Chapter 5

The True Refuge

We read in the “Maha Parinibbana Sutta” (Digha Nikaya 16, The Book of the Great Decease, 100-101) 1 that the Buddha spoke to Ananda about his old age, being in his eightieth year, and that he said that his life was spent:

Therefore, Ananda, be an island to yourself, a refuge to yourself, seeking no external refuge; with the Dhamma as your island, the Dhamma as your refuge, seeking no other refuge.  And how, Ananda, is a monk an island to himself, a refuge to himself, seeking no external refuge; with the Dhamma as his island, the Dhamma as his refuge, seeking no other refuge?  When he dwells contemplating body in the body... feeling in the feelings, mind in the mind, and mental objects in the mental objects, earnestly, clearly comprehending, and mindfully, after having overcome desire and sorrow in regard to the world, then, truly, he is an island to himself, a refuge to himself, seeking no external refuge; with the Dhamma as his island, the Dhamma as his refuge, seeking no other refuge. Those monks of mine, Ananda, who now, or after I am gone, abide as an island to themselves, as a refuge to themselves, seeking no other refuge; having the Dhamma as their island and refuge, seeking no other refuge; it is they who will become the highest, if they have the desire to learn.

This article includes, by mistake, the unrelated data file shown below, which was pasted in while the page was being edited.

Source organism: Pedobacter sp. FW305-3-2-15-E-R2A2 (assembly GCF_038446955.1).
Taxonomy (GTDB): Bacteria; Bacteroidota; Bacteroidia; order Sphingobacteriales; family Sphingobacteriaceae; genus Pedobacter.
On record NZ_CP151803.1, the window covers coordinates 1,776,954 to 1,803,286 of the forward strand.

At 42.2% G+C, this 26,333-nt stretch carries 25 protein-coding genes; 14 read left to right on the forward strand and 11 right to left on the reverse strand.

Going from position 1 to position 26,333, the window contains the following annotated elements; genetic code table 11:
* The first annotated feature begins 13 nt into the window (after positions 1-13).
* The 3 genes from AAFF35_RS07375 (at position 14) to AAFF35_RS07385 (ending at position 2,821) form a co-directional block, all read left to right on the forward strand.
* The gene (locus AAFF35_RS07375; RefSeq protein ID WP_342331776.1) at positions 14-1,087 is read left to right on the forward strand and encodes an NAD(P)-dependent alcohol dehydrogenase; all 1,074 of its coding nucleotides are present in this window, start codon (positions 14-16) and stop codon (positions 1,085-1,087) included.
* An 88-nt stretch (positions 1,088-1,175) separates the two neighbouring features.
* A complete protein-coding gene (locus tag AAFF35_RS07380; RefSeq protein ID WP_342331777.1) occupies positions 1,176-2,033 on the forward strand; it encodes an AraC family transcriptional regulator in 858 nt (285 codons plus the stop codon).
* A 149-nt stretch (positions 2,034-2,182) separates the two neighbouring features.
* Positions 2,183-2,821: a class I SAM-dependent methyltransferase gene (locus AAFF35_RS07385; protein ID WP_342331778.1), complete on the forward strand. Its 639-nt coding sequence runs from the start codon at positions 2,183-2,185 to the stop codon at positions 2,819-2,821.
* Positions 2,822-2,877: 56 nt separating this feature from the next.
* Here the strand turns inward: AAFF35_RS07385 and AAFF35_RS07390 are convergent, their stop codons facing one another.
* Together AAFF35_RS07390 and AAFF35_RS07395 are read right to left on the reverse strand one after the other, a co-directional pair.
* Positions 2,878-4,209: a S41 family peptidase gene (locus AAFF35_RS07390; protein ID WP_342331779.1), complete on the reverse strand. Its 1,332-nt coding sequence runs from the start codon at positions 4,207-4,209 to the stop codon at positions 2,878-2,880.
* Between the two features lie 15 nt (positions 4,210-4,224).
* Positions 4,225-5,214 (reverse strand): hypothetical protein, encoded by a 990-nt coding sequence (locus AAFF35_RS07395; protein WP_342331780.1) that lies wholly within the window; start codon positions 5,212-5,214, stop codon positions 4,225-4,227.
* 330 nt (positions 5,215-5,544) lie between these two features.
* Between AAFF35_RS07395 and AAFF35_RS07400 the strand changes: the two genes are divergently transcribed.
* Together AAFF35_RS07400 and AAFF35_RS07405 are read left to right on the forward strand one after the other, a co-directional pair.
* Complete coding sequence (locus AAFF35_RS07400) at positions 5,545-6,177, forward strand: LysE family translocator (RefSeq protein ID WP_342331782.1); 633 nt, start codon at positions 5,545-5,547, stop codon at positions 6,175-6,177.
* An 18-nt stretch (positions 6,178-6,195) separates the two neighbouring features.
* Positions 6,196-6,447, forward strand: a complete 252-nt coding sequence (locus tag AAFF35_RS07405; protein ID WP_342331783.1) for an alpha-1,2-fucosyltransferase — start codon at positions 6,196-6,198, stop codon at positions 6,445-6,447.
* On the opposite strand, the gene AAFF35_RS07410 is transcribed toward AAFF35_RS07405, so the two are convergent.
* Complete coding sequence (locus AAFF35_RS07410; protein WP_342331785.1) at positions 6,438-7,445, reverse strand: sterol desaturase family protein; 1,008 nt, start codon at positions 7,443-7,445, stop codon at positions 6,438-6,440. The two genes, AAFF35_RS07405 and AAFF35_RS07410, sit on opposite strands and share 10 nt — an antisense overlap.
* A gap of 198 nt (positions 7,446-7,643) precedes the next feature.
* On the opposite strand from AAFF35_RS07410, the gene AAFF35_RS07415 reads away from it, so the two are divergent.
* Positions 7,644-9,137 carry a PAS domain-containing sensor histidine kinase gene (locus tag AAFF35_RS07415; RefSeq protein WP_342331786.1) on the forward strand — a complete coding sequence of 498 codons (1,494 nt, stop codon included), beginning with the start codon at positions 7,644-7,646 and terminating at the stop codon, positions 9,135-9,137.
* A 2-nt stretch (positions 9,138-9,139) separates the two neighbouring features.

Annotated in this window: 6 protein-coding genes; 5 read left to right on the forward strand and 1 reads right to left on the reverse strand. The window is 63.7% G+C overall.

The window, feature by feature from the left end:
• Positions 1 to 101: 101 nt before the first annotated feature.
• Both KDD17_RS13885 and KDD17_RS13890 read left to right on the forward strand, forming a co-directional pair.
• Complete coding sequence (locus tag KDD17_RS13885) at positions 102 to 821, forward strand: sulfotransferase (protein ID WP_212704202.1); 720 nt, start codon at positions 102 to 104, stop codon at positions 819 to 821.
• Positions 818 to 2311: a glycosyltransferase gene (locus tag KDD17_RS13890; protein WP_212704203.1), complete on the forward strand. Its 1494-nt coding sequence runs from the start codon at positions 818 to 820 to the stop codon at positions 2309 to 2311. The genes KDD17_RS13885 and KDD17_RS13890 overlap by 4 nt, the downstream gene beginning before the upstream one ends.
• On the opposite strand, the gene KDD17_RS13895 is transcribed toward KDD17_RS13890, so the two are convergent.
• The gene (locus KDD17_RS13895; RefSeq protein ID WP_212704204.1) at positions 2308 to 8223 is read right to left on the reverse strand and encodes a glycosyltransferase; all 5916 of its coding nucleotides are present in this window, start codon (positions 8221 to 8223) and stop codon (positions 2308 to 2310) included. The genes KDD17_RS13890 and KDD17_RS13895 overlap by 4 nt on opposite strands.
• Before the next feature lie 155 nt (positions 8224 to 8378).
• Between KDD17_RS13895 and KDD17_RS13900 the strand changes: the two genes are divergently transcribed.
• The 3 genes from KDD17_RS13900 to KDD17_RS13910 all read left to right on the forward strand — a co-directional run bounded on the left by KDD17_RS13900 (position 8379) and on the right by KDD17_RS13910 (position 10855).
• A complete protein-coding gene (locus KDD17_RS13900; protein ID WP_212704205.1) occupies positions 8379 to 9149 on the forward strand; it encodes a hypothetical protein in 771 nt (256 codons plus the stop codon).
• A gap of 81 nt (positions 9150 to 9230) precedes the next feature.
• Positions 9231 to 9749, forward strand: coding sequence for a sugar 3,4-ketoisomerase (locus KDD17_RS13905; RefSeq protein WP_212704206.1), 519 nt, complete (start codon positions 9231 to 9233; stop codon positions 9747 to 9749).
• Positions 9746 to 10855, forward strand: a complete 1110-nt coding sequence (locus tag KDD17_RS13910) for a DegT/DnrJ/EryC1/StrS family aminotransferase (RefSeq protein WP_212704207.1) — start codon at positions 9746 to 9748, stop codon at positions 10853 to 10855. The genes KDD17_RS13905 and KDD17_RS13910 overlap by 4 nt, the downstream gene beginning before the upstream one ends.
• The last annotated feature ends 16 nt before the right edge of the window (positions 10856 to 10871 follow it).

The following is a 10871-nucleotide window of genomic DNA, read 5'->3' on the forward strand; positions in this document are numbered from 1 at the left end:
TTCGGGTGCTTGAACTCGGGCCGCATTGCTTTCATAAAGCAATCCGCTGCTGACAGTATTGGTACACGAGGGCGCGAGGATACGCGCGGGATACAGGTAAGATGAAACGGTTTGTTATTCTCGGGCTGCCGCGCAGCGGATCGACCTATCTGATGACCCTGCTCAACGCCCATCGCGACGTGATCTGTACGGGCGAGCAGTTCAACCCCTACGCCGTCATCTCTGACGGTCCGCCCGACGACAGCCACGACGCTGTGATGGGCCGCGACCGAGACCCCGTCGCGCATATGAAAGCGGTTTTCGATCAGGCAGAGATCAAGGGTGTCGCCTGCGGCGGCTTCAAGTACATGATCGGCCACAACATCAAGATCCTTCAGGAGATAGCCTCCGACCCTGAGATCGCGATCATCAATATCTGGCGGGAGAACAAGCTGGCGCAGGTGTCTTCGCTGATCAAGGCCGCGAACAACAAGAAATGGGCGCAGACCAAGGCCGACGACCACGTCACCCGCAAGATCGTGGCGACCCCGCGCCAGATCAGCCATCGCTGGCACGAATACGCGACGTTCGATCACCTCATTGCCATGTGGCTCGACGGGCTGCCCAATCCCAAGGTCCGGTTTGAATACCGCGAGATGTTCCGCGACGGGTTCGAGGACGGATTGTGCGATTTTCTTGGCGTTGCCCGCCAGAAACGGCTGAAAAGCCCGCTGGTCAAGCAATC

When we were sitting near the Bodhi Tree for a Dhamma discussion, Acharn Sujin said that we are an island to ourselves when we develop understanding ourselves. We listen in order to have more understanding and we consider what we heard. It has to be our own understanding, nobody else can develop it for us.
 
 

Bodh Gaya